We have just marked the 70th anniversary of the onset of the Korean War, and the belligerents have yet to replace the 1953 Armistice with a formal peace treaty. Given the current tensions between the United States and the Democratic People’s Republic of Korea (DPRK), we’re likely to mark the 75th anniversary of an ongoing state of war in 2025—and possibly the subsequent 80th and 85th anniversaries will continue to see the war in that same state. Washington’s policy toward North Korea is a monument to U.S. foreign policy rigidity and failure.
For a brief period following the June 2018 summit meeting between President Trump and DPRK leader Kim Jong‐un in Singapore, it appeared that a budding rapprochement was taking place and that it would soon produce a peace treaty. But that process stagnated over the next two years, and it has now turned to ashes. Kim’s government recently stated that the bilateral dialogue had failed to produce meaningful results and that Pyongyang no longer had an interest in conducting further negotiations with the Trump administration. Instead, the DPRK apparently will focus on expanding its small nuclear arsenal. Even more worrisome than the collapse of U.S.-DPRK negotiations is the breakdown of relations between Pyongyang and Seoul. The outreach that South Korean President Moon Jae‐in initiated three years ago is on the verge of collapse. Indeed, Pyongyang severed all communications lines with the South.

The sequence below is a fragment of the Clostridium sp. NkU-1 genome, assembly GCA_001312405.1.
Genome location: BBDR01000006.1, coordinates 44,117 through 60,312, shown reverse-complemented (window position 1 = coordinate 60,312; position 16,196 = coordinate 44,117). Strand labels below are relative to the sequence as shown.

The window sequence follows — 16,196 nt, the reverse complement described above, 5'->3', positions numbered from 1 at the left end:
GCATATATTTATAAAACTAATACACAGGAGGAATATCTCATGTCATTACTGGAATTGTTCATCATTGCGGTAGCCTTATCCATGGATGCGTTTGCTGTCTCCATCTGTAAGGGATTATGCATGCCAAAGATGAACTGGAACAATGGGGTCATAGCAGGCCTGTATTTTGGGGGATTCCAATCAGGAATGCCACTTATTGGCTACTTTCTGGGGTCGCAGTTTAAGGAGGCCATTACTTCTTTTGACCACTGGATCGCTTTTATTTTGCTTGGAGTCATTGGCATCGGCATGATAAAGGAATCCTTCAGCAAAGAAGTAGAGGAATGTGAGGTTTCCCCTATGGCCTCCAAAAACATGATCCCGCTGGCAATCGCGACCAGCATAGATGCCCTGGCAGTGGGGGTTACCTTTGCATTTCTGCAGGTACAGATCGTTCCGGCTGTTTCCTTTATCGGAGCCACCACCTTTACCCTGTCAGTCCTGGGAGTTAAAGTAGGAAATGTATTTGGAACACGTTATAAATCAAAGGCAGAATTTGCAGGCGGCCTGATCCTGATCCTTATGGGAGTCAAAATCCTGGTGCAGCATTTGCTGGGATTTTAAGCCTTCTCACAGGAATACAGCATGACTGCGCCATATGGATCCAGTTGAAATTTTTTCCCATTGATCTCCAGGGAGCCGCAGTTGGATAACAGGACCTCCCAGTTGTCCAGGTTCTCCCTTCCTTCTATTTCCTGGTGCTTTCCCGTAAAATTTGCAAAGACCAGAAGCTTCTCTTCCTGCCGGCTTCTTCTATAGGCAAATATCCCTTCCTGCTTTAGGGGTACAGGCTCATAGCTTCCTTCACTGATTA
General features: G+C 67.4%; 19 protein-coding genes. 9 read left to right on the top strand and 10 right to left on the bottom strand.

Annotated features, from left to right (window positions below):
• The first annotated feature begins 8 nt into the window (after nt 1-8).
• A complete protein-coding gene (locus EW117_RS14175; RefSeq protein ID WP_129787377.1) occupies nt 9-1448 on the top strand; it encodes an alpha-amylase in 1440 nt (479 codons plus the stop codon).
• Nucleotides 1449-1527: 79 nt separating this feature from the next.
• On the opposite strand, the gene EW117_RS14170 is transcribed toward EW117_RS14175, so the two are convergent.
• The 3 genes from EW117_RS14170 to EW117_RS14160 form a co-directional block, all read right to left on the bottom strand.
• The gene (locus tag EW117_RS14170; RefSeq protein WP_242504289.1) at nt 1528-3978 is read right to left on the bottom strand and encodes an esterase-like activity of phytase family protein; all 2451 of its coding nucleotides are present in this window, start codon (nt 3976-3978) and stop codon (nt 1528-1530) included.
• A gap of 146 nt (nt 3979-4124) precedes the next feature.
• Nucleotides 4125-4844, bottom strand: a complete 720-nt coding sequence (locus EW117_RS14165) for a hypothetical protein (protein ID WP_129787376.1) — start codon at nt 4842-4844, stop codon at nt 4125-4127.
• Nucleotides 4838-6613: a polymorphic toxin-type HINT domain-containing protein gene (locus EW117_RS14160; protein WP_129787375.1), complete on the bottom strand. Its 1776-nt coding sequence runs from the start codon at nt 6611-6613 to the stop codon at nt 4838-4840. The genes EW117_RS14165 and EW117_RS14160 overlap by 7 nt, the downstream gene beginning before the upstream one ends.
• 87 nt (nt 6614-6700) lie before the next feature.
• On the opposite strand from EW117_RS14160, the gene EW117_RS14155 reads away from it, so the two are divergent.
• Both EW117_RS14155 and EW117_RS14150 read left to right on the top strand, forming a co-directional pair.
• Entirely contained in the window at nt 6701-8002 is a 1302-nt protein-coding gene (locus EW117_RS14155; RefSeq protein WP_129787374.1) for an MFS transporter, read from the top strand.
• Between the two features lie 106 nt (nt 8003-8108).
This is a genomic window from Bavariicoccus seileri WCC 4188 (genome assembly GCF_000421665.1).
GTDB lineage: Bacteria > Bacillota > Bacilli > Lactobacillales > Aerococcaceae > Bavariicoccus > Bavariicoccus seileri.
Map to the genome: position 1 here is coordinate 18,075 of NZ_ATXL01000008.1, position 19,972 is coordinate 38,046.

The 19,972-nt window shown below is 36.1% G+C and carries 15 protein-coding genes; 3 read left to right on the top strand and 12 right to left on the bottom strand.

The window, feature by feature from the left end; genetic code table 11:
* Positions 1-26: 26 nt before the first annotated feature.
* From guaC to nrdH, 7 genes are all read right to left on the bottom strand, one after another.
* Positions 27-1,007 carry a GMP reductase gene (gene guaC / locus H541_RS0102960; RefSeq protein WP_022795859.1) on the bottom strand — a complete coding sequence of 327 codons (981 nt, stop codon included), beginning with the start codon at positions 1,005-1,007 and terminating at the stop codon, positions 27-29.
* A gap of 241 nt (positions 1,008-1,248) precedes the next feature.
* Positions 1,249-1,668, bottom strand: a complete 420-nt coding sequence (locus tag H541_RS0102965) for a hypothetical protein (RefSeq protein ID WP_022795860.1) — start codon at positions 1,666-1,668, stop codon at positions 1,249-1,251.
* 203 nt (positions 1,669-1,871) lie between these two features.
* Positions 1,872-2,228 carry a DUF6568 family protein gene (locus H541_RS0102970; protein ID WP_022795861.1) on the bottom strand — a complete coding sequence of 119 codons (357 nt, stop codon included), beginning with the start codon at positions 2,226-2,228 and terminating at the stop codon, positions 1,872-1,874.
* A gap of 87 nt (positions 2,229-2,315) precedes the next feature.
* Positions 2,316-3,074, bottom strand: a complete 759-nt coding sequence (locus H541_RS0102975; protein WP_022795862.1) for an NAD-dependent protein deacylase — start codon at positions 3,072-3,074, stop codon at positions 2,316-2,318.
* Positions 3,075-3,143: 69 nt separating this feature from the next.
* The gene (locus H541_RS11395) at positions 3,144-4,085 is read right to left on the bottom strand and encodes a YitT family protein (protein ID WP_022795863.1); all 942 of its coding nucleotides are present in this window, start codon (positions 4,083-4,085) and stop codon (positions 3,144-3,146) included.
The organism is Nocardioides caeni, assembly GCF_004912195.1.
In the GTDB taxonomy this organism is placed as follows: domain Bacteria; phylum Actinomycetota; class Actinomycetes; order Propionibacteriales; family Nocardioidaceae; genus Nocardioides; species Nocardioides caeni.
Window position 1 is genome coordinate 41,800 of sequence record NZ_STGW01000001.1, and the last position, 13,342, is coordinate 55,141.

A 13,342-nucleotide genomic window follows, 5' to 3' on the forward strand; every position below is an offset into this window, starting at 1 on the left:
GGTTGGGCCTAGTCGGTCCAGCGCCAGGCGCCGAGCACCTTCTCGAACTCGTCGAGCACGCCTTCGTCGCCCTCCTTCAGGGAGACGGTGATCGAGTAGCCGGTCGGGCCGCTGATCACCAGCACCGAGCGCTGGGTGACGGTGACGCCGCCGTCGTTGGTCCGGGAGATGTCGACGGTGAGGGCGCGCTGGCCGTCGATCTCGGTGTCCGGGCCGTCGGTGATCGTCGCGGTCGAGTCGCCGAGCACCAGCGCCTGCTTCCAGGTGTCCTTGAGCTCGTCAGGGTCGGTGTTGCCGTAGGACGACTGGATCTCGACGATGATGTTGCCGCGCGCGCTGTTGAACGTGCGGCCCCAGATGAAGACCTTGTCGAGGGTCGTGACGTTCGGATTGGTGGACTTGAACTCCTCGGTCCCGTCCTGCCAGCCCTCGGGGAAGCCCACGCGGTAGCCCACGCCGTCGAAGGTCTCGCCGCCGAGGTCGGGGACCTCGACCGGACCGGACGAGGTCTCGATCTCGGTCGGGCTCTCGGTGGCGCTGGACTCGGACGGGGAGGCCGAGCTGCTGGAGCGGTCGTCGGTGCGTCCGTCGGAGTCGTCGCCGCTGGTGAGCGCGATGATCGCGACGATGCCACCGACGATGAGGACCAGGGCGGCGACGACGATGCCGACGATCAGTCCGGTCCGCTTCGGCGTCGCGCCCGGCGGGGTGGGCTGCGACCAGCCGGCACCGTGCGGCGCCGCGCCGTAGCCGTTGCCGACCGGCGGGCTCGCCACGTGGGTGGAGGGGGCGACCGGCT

Both actions may be simply Kim’s clumsy attempt to put all matters on hold until after the November U.S. presidential election. Until that event takes place, he has no way of knowing who will occupy the White House come January 2021. Kim could be facing four more years of dealing with Donald Trump, or he could have to consider negotiating options with a new interlocutor in Joe Biden. However, if Kim believes that a Biden administration might be more accommodating and flexible toward Pyongyang, he likely is making a miscalculation. Not only have Biden’s views on North Korea been thoroughly conventional over the decades, but many leading congressional Democrats have been shrill opponents even of Trump’s modest attempts to reach out to Pyongyang. U.S. policy toward North Korea might turn more hawkish, not less, during a Biden presidency.